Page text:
Storyboard for the Team Refresh’s outdoor app (template from “Storyboards Help Visualize UX Ideas” by Rachel Krause)

Upon completing the storyboard, I reviewed the structure with one of our interviewees who strongly influenced our “social wanderer” persona. She shared that although the avatar is motivating, she would be most sustainably motivated by connecting with other friends on the app. This feedback inspired us to incorporate a social networking element into our platform for users to connect with their friends. After creating an initial task flow to visualize the various ideas, I was able to translate the chart into a low-fidelity wireflow sketch. The wireflow included additional options for external social connection.

Initial task flow (left) translated into an initial wireflow (right)

III. Designing and Prototyping

After we created the outline for the initial functionality of our prototype, we shifted to ideating how we wanted our platform to look and feel. We created an initial mood board, collecting photos, ideas, and words that conveyed the feeling we wanted to leave our users with:

Our team’s initial mood board to represent the color/feel
feeling words that we wanted to associate with our brand

After we finished the mood board and our brand’s feeling words, each team member created an individual style tile. We then collaborated to combine our individual style tiles and decided on different aspects of our look, including our colors, typography, buttons, iconography, and illustration sets.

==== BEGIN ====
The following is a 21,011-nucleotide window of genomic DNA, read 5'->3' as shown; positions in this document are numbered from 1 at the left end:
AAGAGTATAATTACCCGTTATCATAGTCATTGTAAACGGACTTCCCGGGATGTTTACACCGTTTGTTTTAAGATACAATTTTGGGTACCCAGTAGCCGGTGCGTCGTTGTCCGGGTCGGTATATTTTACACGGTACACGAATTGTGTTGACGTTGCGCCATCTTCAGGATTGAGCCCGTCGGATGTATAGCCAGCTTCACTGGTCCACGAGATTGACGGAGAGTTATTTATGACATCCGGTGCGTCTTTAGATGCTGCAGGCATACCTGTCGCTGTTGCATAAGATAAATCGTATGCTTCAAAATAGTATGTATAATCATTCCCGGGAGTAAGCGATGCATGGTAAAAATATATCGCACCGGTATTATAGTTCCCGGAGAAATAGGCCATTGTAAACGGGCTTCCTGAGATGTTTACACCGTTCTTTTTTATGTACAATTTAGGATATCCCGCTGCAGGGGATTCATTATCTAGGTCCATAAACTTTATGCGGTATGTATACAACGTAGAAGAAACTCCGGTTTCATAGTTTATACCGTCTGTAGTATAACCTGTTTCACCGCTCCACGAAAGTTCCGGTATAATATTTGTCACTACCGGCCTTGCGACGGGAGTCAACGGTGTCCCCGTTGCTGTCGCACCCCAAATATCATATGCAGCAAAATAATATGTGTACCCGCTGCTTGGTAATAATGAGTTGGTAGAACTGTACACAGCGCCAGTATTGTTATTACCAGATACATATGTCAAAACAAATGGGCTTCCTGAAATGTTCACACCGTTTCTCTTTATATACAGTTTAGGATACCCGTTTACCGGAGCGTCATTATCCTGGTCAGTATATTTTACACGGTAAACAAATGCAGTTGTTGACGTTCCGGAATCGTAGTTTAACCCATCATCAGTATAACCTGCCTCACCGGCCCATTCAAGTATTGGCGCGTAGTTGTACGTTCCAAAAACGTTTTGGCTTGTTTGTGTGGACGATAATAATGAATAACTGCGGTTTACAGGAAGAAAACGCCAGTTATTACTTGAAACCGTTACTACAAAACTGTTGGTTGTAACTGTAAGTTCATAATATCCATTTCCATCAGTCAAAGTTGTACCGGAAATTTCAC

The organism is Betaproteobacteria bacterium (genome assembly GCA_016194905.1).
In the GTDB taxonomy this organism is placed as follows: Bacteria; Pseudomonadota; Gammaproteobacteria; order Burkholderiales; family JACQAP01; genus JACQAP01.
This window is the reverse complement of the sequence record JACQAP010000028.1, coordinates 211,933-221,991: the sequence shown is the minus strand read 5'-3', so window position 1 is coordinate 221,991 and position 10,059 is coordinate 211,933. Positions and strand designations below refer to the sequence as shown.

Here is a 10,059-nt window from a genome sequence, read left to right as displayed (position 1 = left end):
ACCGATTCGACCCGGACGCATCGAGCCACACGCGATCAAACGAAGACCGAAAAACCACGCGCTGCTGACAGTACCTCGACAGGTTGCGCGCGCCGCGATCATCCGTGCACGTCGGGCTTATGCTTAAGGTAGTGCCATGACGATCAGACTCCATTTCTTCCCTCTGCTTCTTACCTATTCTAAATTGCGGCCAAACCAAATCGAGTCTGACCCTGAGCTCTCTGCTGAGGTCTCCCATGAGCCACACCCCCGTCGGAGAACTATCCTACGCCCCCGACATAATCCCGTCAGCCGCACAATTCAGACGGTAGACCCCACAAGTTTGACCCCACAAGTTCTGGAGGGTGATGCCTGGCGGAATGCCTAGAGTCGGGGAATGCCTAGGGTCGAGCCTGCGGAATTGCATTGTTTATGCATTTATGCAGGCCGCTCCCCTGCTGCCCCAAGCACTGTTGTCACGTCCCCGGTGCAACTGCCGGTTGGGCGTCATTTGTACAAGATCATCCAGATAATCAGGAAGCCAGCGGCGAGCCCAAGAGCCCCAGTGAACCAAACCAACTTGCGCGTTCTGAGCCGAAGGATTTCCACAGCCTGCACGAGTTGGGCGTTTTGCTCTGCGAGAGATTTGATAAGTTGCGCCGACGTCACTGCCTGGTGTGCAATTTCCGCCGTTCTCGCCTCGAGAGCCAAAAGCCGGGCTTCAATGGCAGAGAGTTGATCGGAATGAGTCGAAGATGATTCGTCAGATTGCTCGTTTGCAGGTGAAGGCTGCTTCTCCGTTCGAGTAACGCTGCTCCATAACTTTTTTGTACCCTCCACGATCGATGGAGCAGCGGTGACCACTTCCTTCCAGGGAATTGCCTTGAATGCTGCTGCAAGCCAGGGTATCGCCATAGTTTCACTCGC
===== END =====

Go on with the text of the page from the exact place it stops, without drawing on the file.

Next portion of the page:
Team Refresh’s final style tile

For the next stage of the design process, we identified and divided the tasks between each team member so we could begin an efficient design process:

  • [Isha] Onboarding
  • [Rose] Update your profile
  • [Jenny] Beep your friend and post-adventure notifications
  • [Katherine] Idea generator (recommend 3 random activities)

I first created a task flow to illustrate the different components of the task and then translated the flow into lo-fi “sketchy screens”:

Task flow (left) and sketchy screens (right)

I then converted my sketchy screens to mockups that would be combined with the rest of my group’s work to create a clickable prototype

Mockups that I designed for the random idea generator

We combined each of our designs and refined a few of our screens to make one coherent prototype to prepare for our usability testing. At this point, we also decided to include a widget screen that gives users direct access to their weekly progress. Our clickable prototype can be accessed on Figma here. Our usability script can be accessed here.

We were grateful to have two of our classmates participate in a usability test and we received awesome feedback. After receiving feedback from our usability tests, we were able to identify a couple of important insights: our “novel metaphors” needed more context and we needed more transparent methods of tracking.

In the case of the novel metaphors, we did include onboarding screens, however, we didn’t explain enough about how our app functions. The learning is that we need to explain more about what the playground actually is: the home screen playground operates as a “friends view” and not a map that shows the location of friends. We also determined that we need to address the purpose of the grey/fading blobs and make it clear that the color reflects the blob’s “health” or the amount of time spent outside.